44 research outputs found

### Perturbative large deviation analysis of non-equilibrium dynamics

Macroscopic fluctuation theory has shown that a wide class of non-equilibrium
stochastic dynamical systems obey a large deviation principle, but except for a
few one-dimensional examples these large deviation principles are in general
not known in closed form. We consider the problem of constructing successive
approximations to an (unknown) large deviation functional and show that the
non-equilibrium probability distribution the takes a Gibbs-Boltzmann form with
a set of auxiliary (non-physical) energy functions. The expectation values of
these auxiliary energy functions and their conjugate quantities satisfy a
closed system of equations which can imply a considerable reduction of
dimensionality of the dynamics. We show that the accuracy of the approximations
can be tested self-consistently without solving the full non- equilibrium
equations. We test the general procedure on the simple model problem of a
relaxing 1D Ising chain.Comment: 21 pages, 10 figure

### Dynamic message-passing approach for kinetic spin models with reversible dynamics

A method to approximately close the dynamic cavity equations for synchronous
reversible dynamics on a locally tree-like topology is presented. The method
builds on $(a)$ a graph expansion to eliminate loops from the normalizations of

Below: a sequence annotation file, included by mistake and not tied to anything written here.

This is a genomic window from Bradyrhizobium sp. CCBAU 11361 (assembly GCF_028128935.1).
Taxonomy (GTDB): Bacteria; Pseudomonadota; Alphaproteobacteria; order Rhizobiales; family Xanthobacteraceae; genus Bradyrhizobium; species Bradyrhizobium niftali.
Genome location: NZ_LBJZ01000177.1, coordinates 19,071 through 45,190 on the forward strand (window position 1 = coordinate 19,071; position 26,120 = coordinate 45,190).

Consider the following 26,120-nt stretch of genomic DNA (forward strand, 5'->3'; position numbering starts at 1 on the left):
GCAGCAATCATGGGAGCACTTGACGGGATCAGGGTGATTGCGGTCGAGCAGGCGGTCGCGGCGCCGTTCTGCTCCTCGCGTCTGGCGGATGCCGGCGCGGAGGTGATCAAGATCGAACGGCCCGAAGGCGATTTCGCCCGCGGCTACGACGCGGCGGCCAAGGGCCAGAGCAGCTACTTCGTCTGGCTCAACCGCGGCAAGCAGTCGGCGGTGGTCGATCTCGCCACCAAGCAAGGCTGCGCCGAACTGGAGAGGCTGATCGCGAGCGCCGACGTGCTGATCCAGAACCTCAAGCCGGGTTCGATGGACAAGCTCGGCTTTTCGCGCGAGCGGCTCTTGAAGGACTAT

each step in the dynamics, and $(b)$ an assumption that a set of auxilary
probability distributions on histories of pairs of spins mainly have
dependencies that are local in time. The closure is then effectuated by
projecting these probability distributions on $n$-step Markov processes. The
method is shown in detail on the level of ordinary Markov processes ($n=1$),
and outlined for higher-order approximations ($n>1$). Numerical validations of
the technique are provided for the reconstruction of the transient and
equilibrium dynamics of the kinetic Ising model on a random graph with
arbitrary connectivity symmetry.Comment: 6 pages, 4 figure

### Mean field spin glasses treated with PDE techniques

Following an original idea of F. Guerra, in this notes we analyze the
Sherrington-Kirkpatrick model from different perspectives, all sharing the
underlying approach which consists in linking the resolution of the statistical
mechanics of the model (e.g. solving for the free energy) to well-known partial
differential equation (PDE) problems (in suitable spaces). The plan is then to
solve the related PDE using techniques involved in their native field and
lastly bringing back the solution in the proper statistical mechanics
framework. Within this strand, after a streamlined test-case on the Curie-Weiss
model to highlight the methods more than the physics behind, we solve the SK
both at the replica symmetric and at the 1-RSB level, obtaining the correct
expression for the free energy via an analogy to a Fourier equation and for the
self-consistencies with an analogy to a Burger equation, whose shock wave
develops exactly at critical noise level (triggering the phase transition). Our
approach, beyond acting as a new alternative method (with respect to the
standard routes) for tackling the complexity of spin glasses, links symmetries
in PDE theory with constraints in statistical mechanics and, as a novel result
from the theoretical physics perspective, we obtain a new class of polynomial
identities (namely of Aizenman-Contucci type but merged within the Guerra's
broken replica measures), whose interest lies in understanding, via the recent